It’s Friday, time to let your hair down and think about winding down to the weekend. But don’t relax your awareness to social engineering attacks! Perpetrators of phishing and spear phishing will try to get to you via personal as well as business accounts so it’s important to remain prudent at all times.
It seems this week’s theme for scammers is ‘impersonating’ O2 – I use quotes because the example below is particularly poor.
This one is easy to spot as a spoof given the odd greeting message used and the unsuccessfully loaded header image as well as the sender address.
To help you stay safe here are some tips to help you identify inauthentic emails:
1. Scan the message for obvious grammatical or spelling errors
2. Look at the sender email address – bear in mind that it may display as an authentic or recognisable address.
3. Hover over the sender email address
Often when it expands it will show something which looks dodgy. In this example it’s: <email@example.com> – nothing to do with o2!
4. Click the reply button to see the address it is directing to – again this can often expose a dodgy sender address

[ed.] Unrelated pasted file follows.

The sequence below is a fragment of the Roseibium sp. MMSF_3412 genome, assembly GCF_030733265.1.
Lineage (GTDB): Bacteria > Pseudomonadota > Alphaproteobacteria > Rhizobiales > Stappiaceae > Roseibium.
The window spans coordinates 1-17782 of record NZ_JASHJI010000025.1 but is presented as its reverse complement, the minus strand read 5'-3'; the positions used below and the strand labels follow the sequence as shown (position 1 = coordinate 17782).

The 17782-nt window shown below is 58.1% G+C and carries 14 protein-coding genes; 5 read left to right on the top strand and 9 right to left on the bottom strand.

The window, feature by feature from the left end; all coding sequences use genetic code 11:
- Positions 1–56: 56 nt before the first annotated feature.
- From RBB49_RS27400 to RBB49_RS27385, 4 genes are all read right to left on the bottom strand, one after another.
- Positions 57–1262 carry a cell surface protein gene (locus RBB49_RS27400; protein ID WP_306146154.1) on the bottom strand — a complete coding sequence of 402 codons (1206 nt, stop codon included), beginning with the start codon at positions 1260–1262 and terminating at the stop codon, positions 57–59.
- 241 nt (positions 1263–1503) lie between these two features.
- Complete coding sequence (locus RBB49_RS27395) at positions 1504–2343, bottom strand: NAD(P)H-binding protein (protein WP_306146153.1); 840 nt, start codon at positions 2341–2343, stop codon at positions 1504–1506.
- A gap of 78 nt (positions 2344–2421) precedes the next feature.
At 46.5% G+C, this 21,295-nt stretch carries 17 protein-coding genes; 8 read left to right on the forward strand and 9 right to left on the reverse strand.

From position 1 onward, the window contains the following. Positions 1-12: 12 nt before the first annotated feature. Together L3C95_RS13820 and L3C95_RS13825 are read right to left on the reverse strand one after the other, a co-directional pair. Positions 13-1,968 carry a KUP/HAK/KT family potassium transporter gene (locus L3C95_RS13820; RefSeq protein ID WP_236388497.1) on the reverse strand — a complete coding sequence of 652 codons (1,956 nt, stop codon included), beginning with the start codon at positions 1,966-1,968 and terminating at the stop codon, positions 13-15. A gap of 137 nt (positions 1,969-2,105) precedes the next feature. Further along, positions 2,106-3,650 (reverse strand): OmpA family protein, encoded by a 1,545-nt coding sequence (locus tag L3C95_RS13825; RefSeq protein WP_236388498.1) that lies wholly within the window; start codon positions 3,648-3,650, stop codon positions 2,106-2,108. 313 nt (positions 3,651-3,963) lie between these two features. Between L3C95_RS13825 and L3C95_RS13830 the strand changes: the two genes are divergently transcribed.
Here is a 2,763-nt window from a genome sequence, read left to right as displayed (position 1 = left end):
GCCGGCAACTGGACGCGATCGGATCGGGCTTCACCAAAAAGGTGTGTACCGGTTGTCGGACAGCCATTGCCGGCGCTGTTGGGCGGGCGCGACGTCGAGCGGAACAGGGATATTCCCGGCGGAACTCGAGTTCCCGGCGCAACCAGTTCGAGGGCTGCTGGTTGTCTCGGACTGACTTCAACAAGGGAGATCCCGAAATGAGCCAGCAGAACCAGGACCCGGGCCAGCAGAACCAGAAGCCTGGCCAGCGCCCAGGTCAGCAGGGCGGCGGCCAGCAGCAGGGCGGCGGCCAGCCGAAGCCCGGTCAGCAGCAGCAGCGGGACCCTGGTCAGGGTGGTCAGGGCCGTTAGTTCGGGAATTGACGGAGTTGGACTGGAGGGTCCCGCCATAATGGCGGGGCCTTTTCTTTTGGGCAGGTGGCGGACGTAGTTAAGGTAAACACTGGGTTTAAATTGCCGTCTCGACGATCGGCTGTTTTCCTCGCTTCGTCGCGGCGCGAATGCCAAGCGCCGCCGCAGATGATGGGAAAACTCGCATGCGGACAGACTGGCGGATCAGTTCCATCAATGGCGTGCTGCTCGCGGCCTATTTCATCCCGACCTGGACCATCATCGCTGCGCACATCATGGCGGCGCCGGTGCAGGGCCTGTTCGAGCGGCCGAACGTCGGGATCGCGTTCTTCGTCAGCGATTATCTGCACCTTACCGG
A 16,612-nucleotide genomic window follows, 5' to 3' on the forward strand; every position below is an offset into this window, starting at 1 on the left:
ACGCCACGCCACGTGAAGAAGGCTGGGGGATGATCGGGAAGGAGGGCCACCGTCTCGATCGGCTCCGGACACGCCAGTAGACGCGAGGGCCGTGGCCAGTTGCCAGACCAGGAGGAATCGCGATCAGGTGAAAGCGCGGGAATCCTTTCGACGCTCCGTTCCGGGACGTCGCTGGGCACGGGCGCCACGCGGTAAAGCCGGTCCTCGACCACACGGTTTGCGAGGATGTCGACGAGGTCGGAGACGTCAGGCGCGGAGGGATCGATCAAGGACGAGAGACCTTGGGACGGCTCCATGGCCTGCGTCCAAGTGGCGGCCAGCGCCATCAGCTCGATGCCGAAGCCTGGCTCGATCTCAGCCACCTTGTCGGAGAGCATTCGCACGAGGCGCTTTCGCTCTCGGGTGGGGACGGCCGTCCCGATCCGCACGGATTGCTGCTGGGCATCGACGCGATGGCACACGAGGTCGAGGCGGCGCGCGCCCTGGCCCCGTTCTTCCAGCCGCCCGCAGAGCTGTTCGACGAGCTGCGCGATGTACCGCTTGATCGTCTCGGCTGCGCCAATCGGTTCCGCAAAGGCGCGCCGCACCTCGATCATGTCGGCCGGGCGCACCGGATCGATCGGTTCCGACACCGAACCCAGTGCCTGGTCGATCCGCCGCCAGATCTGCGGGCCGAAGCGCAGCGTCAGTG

5. Examine carefully sender addresses which look authentic.
The letters ‘rn’ looks very like the letter ‘m’ and so on
6. Hover over any hyperlinks
The pop up should display the website address that you would be directed to which is likely to highlight if it’s dodgy.
It pays to slow down – before clicking links do think about what the email is instructing you to do. NEVER enter any personal details or password information – most authentic senders such as banks or companies which hold payment information about you won’t request these of you by email.
Ultimately you are your own best defence against cyber attacks; unleash your human firewall!!